There are ways to manage a starter with less feeding, but I was curious to see what happened with this regime. I have never needed as little starter as now before.
Heine
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Offline DoouBall

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Re: Neapolitan with sourdough in Norway
« Reply #167 on: September 03, 2019, 04:46:45 PM »
I've also had an idea to use autolyse in a way to improve consistency. The plan is to autolyse all or almost all the water and flour, put it in the cooler and let it sit 2-3 hours. Then I add salt and starter, mix and fold it a bit, and if I want to do more folds with rests between, I'll put it in the cooler during the rests to avoid it warming up too much. I think that could improve temperature consistency, even if RT changes. Autolyse might also help in getting a nice texture on the dough without needing too many fold and rest periods.

Heikjo, I wanted to share with you some things I learned about autolyse through some experiments as well as discussions I've had lately with a couple of pro Italian pizzamakers.

If you do a simple 20 minute autolyse after combining flour + water, that won't affect your dough too much, so you can feel free to do that without making any other changes. However, if you do a long autolyse, such as 4-5 hours at room temp or overnight in the fridge, the autolyse dramatically changes your dough. Of course, there is the added extensibility and automatic gluten development. More important to consider though is that the enzymes break out sugars from the starch bonds and they become immediately available to the yeasts. That means two things after the yeast/sourdough is added:

1. Your yeasts feed ravenously right away increasing the rate of fermentation.
2. Your yeasts will consume all the available sugar faster than without the autolyse.

For this reason, it has been recommended to me to shorten or eliminate the bulk fermentation step altogether when using a long autolyse. I believe this is similar to what Renato (SAUZER) does when he autolyses for 2-3 hours, bulks for 2 hours and then leaves in ball for 19 hours. Without reducing the length of bulk, you risk not only a pale crust but also an overly slack dough. A similar problem can occur when making a dough out of a large amount of poolish - there is much less room for error in timing your bake.

The point I'm trying to make is that if you do a long autolyse, where the main benefits of autolyse really kick in, it's important to actually modify the rest of your dough process to account for the changes brought about by the autolyse.

Another way to achieve this effect is simply to do a long bulk fermentation. If you're already doing that, you already have the benefits of the autolyse without the possible downside of running out of sugar early and a pale crust. That's why Craig's 24 hour bulk, 24 hour ball recipe doesn't include an autolyse step - it happens naturally during an extended bulk.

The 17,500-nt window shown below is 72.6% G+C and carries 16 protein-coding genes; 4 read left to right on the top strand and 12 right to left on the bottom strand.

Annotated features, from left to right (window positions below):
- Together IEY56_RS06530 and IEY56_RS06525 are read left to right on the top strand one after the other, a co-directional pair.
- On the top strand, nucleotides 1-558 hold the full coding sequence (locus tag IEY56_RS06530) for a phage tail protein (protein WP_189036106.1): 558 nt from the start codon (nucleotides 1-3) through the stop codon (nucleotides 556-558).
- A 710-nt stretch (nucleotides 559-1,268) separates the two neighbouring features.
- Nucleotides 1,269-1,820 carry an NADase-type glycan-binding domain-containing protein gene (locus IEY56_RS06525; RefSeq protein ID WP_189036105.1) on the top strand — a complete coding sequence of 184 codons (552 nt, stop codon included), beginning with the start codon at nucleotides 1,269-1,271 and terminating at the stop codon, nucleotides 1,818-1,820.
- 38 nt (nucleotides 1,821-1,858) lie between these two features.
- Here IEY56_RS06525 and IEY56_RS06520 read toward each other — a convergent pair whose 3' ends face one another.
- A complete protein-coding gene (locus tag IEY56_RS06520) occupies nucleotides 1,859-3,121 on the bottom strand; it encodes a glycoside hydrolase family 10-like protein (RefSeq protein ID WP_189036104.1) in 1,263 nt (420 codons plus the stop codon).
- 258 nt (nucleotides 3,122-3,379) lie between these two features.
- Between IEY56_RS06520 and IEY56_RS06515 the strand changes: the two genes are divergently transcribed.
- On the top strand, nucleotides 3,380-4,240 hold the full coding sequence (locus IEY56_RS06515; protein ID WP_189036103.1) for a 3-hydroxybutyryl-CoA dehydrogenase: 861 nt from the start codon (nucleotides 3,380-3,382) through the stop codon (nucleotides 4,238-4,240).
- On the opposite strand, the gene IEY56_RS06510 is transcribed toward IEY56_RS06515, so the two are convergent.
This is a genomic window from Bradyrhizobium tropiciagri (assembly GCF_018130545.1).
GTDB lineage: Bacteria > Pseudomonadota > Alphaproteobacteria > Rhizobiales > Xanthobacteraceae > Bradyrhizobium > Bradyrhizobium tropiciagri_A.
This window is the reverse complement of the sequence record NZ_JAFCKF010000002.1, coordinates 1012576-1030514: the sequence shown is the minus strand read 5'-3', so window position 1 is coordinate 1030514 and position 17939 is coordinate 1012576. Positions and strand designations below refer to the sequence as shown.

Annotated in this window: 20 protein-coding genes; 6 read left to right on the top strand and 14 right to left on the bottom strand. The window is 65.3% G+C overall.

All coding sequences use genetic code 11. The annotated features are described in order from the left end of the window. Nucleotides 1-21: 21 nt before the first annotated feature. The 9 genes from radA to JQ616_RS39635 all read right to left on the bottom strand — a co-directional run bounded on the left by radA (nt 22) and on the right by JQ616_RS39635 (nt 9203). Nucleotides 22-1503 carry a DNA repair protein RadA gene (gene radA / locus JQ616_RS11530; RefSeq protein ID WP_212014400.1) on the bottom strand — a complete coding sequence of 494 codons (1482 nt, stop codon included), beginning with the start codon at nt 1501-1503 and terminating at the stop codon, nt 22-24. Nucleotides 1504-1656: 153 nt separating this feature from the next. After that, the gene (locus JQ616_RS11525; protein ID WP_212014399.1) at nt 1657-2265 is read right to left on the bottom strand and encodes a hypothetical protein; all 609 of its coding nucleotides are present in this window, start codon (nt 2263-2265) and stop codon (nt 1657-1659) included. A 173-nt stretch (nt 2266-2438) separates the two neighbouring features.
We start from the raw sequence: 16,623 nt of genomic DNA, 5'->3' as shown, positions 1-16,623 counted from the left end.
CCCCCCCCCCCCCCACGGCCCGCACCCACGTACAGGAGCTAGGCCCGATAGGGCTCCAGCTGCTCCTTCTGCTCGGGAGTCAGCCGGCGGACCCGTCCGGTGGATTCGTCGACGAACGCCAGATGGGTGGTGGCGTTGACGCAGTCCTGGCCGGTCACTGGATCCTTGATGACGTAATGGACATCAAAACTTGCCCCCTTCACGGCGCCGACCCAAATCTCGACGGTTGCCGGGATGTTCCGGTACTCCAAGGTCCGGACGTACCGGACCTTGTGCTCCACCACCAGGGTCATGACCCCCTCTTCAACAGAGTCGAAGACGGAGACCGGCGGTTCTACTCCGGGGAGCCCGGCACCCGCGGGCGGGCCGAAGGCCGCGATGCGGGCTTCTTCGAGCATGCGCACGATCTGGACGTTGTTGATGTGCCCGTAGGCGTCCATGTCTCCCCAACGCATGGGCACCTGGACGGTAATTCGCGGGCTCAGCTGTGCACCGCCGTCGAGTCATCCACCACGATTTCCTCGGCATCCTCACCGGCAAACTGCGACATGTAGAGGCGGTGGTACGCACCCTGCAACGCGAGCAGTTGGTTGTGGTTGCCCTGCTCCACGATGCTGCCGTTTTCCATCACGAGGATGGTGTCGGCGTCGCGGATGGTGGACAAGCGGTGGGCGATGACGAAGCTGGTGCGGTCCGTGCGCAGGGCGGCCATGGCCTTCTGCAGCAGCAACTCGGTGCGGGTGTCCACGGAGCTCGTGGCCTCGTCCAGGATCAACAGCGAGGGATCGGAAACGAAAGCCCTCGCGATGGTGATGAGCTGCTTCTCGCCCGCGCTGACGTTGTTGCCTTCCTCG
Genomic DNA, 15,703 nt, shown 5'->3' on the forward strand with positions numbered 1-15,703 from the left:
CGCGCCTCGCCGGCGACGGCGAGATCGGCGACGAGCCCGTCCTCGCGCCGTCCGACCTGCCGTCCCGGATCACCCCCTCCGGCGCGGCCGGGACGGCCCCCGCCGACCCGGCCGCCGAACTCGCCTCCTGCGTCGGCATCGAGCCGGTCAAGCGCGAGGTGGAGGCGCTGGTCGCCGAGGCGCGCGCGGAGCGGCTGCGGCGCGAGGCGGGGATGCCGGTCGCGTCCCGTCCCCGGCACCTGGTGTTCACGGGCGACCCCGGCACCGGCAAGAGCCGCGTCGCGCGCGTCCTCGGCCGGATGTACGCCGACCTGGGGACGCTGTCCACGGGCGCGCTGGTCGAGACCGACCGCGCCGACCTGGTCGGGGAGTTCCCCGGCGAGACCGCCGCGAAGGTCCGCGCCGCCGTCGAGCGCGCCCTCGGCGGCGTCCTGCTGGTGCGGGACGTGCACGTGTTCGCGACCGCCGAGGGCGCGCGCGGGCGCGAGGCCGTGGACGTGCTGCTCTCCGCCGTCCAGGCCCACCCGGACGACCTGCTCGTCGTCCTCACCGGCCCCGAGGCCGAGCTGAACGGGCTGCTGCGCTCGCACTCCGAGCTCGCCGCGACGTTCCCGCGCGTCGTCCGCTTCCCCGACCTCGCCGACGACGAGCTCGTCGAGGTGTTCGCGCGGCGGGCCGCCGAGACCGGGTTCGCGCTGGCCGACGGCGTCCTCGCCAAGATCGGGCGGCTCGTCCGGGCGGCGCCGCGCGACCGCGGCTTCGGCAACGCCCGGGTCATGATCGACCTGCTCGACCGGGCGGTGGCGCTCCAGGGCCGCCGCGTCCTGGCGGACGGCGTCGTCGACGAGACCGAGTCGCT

If your primary goal is to increase consistency, I would suggest your efforts would be better spent on ensuring consistency in yeast/sourdough strength and quantity, amount and temperatures of water/flour/dough as well as precise timings between folds, rests and dough storage. You're probably already doing all of this - I believe that's where the consistency pays off. You sound like a guy who has done his research, so most of this is probably not news - hopefully this post is beneficial to you anyway. Cheers!
« Last Edit: September 03, 2019, 04:48:58 PM by DoouBall »
Alex

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Offline Heikjo

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Re: Neapolitan with sourdough in Norway
« Reply #168 on: September 03, 2019, 05:08:35 PM »
First of all, thanks for that, DoouBall. Very useful information that I hadn't considered.

I had two reasons to look into autolyse. One was that it served as an easy way to mix all the major ingredients and let them reach my target fermentation temperature. That could of course be achieved without mixing them too. The other (and most important) was to try to achieve a better dough structure. I'm still not sure if my balls open to skins as well as they could. There are some very thin areas that seems to come from irregularities in the balls. Not that I expect them to be 100% uniform, but I was hoping there were ways to improve from where I'm at now. If autolyse can make any difference here, I don't know.

I was initially thinking about 2-4 hours, either at RT or in the cooler, most likely a match to whatever ambient temperature I was planning to ferment in.

I like doing 24-48h ferments at 15C, so maybe autolyse isn't ideal. But is there a difference let's say between a 24 hour dough where you add all the ingredients at the same time, compared to one where you autolyse for 4 hours at RT, then add the rest and leave for 20 hours, for a total of 24 hours? Does the autolyse make the sugars more available to a point where the total fermentation time should be shortened?